One of our consultants circulated an email among our group asking how to help turn around a contractor’s dysfunctional operations, and he used the term “firefighter” to describe the CEO’s behavior. I responded: "Obviously, it's a poorly run company if, as the senior leader, the CEO is constantly firefighting."
Then I started thinking, "Wait a minute! Why is that a sign of a poorly run company?" I turned that question back to my brilliant consultants, and they gave me solid feedback on nine signs of a poorly led construction company.
Surely no one wants to manage (or should I say mismanage?) a poorly run construction company. To keep this from becoming your reality, or to deal with a company on its way to being poorly managed, here are nine major signs of a mismanaged business—and five actions you can take to help get the company back on track.
- The leader has misaligned priorities and is often reactive rather than proactive. Firefighting implies, at best, leading from behind. The leader may be tackling the problems cropping up but preventing them is a better use of their time, talents and energy—which trickles down to the team and can stop these “fires” from happening.
- The leader is a micromanager. They look over team members’ shoulders and suddenly plunge themselves into the middle of a situation, often without knowing the context. Alternatively, they may take long vacations and then storm back into the company disruptively rather than trusting that their team has matters under control in their absence.
- The leader exhibits bad habits. Habits comprise more than 40% of what we do every day, according to research from Duke University. The CEO in question has developed poor management habits over time that allow fires to break out repeatedly.
- The leader has failed to install repeatable processes and systems. They allow one project manager to do things one way, another to do them a different way and yet a third to do them still another way. This lack of standardization creates inconsistent customer, employee and trade partner experiences.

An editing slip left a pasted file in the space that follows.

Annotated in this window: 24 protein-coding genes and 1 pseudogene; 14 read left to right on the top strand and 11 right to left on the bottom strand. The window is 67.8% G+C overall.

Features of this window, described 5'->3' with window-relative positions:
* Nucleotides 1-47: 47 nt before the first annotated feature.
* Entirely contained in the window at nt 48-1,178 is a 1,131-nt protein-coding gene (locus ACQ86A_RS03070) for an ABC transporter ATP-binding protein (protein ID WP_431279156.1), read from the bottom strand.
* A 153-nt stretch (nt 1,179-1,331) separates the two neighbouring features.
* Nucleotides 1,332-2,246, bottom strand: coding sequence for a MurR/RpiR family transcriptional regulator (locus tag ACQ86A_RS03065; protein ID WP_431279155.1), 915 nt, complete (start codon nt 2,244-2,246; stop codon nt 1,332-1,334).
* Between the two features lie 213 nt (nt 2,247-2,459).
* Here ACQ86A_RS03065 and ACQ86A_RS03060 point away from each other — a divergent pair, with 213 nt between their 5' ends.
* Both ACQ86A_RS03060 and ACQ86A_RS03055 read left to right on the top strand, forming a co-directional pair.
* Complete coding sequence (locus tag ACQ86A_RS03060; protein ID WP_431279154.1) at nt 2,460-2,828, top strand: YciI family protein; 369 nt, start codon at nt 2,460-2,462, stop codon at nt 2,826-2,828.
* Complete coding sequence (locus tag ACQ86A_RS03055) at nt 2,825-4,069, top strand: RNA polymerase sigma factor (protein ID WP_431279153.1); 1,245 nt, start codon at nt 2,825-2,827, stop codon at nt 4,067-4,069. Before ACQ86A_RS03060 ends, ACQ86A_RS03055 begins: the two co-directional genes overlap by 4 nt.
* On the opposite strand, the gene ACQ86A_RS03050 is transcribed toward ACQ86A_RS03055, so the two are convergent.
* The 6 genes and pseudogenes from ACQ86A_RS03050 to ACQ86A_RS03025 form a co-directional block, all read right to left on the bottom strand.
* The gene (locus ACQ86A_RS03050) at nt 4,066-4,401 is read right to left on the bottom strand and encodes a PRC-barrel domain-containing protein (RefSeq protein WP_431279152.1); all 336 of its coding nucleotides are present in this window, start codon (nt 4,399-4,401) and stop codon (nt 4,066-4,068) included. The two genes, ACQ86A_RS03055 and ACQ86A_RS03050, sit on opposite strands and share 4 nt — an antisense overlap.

- The CEO fails to learn from their mistakes. The best way to learn from mistakes is to identify avoidable errors and find teachable moments among them so they don't get repeated. I once worked with a bright man. He'd been in the business 20 years. I thought of him as really experienced, and I tended to defer to him. Then it dawned on me one day: He didn't have 20 years of experience. He had one year of experience 20 times! He kept making the same mistakes. How could a veteran of 20 years in an industry make such foolish mistakes? He simply failed to learn from them.
- The mission, vision and values of the company have never been clearly defined. Those line-in-the-sand statements span the organization from top to bottom and bottom to top again. They permeate the company. Contractors that fervently believe in a certain set of standards make decisions based on their mission, vision and values, and they avoid firefighting mentalities. In a mismanaged company, the focus is almost entirely on projects and not on creating the structure necessary to successfully support projects and avoid unforeseen problems. Often, such a company thinks it’s “too busy” to create the necessary infrastructure.
- The company uses outdated technology. Leadership has been talking about their tech woes for years, but nothing has been done about them.
- There is poor accountability throughout the company. The leader doesn't hold themself accountable and doesn't hold others accountable either.
If you recognize yourself or your business in the nine qualities above, or if you’d like to avoid getting to such a point, here are five actions to take:
1. Recognize reality.
If you're constantly dealing with emergencies, you've been doing it for 15 years and the previous generation of leaders was facing similar problems, this is a chronic issue. It doesn't have to be that way, but you need to first recognize there is a problem.
2. Commit to change.
Nobody likes change, and most human beings react poorly to it at first, but it is worth committing to change for the long-term benefit of your company and employees. Develop a plan for how to bring about positive change in the company. Then, senior leadership must advocate for the changes and monitor to make sure they’re implemented.
3. Set the tone and create a culture of constant improvement.
Make a concerted effort to learn from mistakes. Undertake project reviews at job conclusion to figure out what could have gone better. Develop better, more effective systems and processes for project beginning, execution and closeout.
4. Choose a strategic direction.
As I’ve said, mission, vision and values are the beginning of any great strategy. Sit down with the company’s key leaders and craft a written strategic direction for your business that will govern and guide behaviors over the next five years or more.
5. Place value in accountability, especially for senior leadership.
Business coaches or peer groups are valuable for leaders who want to be held accountable, but it can also be as simple as asking a trusted peer for a monthly check-in.